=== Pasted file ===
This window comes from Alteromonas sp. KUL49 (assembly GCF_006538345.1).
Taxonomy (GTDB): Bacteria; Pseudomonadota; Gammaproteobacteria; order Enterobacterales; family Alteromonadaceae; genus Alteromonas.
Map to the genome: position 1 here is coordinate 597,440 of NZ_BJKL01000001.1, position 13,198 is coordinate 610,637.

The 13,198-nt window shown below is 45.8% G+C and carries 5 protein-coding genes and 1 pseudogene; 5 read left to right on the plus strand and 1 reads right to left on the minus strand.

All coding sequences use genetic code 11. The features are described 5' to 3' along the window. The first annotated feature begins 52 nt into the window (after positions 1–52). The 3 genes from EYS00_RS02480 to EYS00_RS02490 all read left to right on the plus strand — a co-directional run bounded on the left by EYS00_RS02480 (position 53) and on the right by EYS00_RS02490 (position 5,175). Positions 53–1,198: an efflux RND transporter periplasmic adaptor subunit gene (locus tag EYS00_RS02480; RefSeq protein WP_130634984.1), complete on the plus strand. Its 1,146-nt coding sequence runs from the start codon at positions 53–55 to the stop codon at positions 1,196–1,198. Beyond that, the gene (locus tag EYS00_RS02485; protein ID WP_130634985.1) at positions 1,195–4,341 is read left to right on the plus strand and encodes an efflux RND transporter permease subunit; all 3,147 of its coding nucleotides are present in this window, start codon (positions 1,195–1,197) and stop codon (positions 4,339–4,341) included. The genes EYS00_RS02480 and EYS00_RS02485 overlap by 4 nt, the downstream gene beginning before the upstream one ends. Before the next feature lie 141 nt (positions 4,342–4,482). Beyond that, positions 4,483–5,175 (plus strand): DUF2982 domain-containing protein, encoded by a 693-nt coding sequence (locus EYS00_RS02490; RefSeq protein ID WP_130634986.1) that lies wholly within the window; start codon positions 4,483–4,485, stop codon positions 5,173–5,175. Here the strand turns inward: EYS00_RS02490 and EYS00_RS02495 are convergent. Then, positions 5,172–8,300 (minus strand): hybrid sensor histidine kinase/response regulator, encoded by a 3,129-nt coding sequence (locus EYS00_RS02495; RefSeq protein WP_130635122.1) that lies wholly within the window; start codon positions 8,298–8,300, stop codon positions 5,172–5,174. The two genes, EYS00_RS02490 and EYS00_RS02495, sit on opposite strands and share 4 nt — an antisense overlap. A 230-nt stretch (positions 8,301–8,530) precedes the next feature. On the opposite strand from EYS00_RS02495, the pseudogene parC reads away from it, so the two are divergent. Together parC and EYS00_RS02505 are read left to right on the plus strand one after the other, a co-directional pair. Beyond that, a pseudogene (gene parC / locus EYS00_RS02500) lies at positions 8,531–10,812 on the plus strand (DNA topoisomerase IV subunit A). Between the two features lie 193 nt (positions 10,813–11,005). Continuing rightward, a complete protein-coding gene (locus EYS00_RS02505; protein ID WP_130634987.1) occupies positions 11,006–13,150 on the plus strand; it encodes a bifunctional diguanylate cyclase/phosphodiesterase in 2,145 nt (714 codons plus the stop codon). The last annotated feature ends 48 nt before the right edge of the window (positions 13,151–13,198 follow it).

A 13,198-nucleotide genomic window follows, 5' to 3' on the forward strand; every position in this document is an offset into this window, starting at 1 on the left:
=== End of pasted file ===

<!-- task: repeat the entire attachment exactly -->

This window comes from Alteromonas sp. KUL49 (assembly GCF_006538345.1).
Taxonomy (GTDB): Bacteria; Pseudomonadota; Gammaproteobacteria; order Enterobacterales; family Alteromonadaceae; genus Alteromonas.
Map to the genome: position 1 here is coordinate 597,440 of NZ_BJKL01000001.1, position 13,198 is coordinate 610,637.

The 13,198-nt window shown below is 45.8% G+C and carries 5 protein-coding genes and 1 pseudogene; 5 read left to right on the plus strand and 1 reads right to left on the minus strand.

All coding sequences use genetic code 11. The features are described 5' to 3' along the window. The first annotated feature begins 52 nt into the window (after positions 1–52). The 3 genes from EYS00_RS02480 to EYS00_RS02490 all read left to right on the plus strand — a co-directional run bounded on the left by EYS00_RS02480 (position 53) and on the right by EYS00_RS02490 (position 5,175). Positions 53–1,198: an efflux RND transporter periplasmic adaptor subunit gene (locus tag EYS00_RS02480; RefSeq protein WP_130634984.1), complete on the plus strand. Its 1,146-nt coding sequence runs from the start codon at positions 53–55 to the stop codon at positions 1,196–1,198. Beyond that, the gene (locus tag EYS00_RS02485; protein ID WP_130634985.1) at positions 1,195–4,341 is read left to right on the plus strand and encodes an efflux RND transporter permease subunit; all 3,147 of its coding nucleotides are present in this window, start codon (positions 1,195–1,197) and stop codon (positions 4,339–4,341) included. The genes EYS00_RS02480 and EYS00_RS02485 overlap by 4 nt, the downstream gene beginning before the upstream one ends. Before the next feature lie 141 nt (positions 4,342–4,482). Beyond that, positions 4,483–5,175 (plus strand): DUF2982 domain-containing protein, encoded by a 693-nt coding sequence (locus EYS00_RS02490; RefSeq protein ID WP_130634986.1) that lies wholly within the window; start codon positions 4,483–4,485, stop codon positions 5,173–5,175. Here the strand turns inward: EYS00_RS02490 and EYS00_RS02495 are convergent. Then, positions 5,172–8,300 (minus strand): hybrid sensor histidine kinase/response regulator, encoded by a 3,129-nt coding sequence (locus EYS00_RS02495; RefSeq protein WP_130635122.1) that lies wholly within the window; start codon positions 8,298–8,300, stop codon positions 5,172–5,174. The two genes, EYS00_RS02490 and EYS00_RS02495, sit on opposite strands and share 4 nt — an antisense overlap. A 230-nt stretch (positions 8,301–8,530) precedes the next feature. On the opposite strand from EYS00_RS02495, the pseudogene parC reads away from it, so the two are divergent. Together parC and EYS00_RS02505 are read left to right on the plus strand one after the other, a co-directional pair. Beyond that, a pseudogene (gene parC / locus EYS00_RS02500) lies at positions 8,531–10,812 on the plus strand (DNA topoisomerase IV subunit A). Between the two features lie 193 nt (positions 10,813–11,005). Continuing rightward, a complete protein-coding gene (locus EYS00_RS02505; protein ID WP_130634987.1) occupies positions 11,006–13,150 on the plus strand; it encodes a bifunctional diguanylate cyclase/phosphodiesterase in 2,145 nt (714 codons plus the stop codon). The last annotated feature ends 48 nt before the right edge of the window (positions 13,151–13,198 follow it).

A 13,198-nucleotide genomic window follows, 5' to 3' on the forward strand; every position in this document is an offset into this window, starting at 1 on the left: